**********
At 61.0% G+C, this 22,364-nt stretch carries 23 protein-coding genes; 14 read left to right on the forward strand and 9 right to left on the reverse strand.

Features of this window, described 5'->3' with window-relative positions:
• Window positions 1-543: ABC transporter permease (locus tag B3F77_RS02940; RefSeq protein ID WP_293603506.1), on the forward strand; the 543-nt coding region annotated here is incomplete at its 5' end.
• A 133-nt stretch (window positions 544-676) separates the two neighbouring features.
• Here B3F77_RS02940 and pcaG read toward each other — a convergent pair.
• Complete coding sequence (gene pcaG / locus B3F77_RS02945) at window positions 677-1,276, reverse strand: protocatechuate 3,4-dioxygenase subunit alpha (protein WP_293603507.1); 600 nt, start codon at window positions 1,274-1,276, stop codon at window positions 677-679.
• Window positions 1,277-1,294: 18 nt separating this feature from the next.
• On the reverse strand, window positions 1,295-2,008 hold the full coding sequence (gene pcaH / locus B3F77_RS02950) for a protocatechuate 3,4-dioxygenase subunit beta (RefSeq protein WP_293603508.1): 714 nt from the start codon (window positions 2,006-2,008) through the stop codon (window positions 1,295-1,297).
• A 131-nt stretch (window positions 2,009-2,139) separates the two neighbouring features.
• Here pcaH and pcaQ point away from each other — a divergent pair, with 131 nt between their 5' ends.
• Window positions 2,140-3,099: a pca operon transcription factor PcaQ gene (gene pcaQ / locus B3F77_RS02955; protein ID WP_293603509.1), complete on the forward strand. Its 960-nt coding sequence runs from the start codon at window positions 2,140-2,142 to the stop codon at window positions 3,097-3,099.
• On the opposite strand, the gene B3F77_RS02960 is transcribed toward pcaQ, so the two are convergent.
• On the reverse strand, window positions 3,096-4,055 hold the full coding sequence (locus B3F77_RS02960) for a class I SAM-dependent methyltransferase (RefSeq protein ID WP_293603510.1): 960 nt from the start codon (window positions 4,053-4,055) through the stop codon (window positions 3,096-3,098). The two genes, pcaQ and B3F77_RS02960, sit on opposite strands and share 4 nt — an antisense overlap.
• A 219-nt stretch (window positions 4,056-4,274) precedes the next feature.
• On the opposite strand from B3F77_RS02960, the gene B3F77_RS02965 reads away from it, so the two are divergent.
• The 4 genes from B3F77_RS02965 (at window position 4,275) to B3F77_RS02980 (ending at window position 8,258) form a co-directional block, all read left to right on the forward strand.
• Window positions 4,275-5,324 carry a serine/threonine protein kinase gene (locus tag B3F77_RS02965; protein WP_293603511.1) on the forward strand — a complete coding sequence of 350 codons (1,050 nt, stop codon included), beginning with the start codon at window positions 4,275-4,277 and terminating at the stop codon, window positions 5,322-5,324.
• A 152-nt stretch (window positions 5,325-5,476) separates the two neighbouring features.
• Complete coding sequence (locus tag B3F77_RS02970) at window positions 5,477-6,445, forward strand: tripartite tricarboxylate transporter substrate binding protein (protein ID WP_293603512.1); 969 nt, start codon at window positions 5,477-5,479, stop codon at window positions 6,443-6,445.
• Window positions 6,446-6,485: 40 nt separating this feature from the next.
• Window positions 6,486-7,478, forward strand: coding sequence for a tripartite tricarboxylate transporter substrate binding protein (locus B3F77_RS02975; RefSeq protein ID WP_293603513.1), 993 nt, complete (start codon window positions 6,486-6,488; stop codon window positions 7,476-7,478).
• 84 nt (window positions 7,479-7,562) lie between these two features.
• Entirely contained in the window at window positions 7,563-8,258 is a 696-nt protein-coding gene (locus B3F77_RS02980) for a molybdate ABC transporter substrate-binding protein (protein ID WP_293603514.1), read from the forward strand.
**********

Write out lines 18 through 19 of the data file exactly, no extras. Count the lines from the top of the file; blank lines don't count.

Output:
• A 152-nt stretch (window positions 5,325-5,476) separates the two neighbouring features.
• Complete coding sequence (locus tag B3F77_RS02970) at window positions 5,477-6,445, forward strand: tripartite tricarboxylate transporter substrate binding protein (protein ID WP_293603512.1); 969 nt, start codon at window positions 5,477-5,479, stop codon at window positions 6,443-6,445.